Self Portrait Edvard Munch
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Articles > New York Times (Feb 14, 1937)

A Celebrated Artist-Recluse

Edvard Munch, considered by many to be Norway’s greatest artist, was recently persuaded, with great difficulty, to exhibit his work in London. Never before had Mr. Munch shown his pictures abroad and for many years he had refused to exhibit or sell even in Norway. he is now 73 years old and lives the life of a recluse near Oslo.
The London exhibition could procure only four of the veteran artist’s oil paintings. One of them, "The Sick Girl," was painted in 1885, when Mr. Munch ranked among the moderns. The rest of the show consisted of lithographs and colored woodcuts.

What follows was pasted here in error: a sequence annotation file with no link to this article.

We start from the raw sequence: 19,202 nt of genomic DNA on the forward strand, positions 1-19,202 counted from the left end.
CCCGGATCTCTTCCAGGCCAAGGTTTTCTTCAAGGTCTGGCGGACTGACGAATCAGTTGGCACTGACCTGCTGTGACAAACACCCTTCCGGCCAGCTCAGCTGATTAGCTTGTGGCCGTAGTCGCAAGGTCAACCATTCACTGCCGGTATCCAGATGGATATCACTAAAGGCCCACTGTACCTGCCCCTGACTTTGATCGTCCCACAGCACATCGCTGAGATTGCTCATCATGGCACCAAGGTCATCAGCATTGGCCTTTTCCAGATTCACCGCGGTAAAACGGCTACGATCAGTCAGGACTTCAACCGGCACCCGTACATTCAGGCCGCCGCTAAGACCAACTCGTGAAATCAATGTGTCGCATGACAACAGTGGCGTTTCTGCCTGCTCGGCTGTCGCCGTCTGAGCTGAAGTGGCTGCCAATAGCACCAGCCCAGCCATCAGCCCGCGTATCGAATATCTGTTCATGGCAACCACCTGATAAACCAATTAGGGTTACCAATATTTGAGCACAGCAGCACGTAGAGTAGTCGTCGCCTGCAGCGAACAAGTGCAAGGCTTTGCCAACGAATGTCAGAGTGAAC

The large country house in which the artist lives his secluded life has only two residential rooms. The rest of the building is given over to workshops and storerooms filled with packing cases and pictures that Mr. Munch declines to sell.
The old artist paints in a roofless barn, with long grass instead of a floor, underfoot. Only two persons may intrude upon him, one a shipping agent, and the other Pola Gaugin, son of the famous painter. Some time ago, however, Professor Dorner, head of the Landesmuseum in Hanover and an admirer of Munch’s work, managed to pay a call.
"Mr. Munch hates all contact with the outside world," Professor Dorner relates. "It took several days trying to get in touch with him, but at last I managed to coax him not only to consent to see me but also to show his pictures at the London Gallery.
"He is old and ill but paints all the time. He never answers letter; piles of correspondence are heaped on a desk in one of the rooms."

New York Times. Feb 14, 1937.



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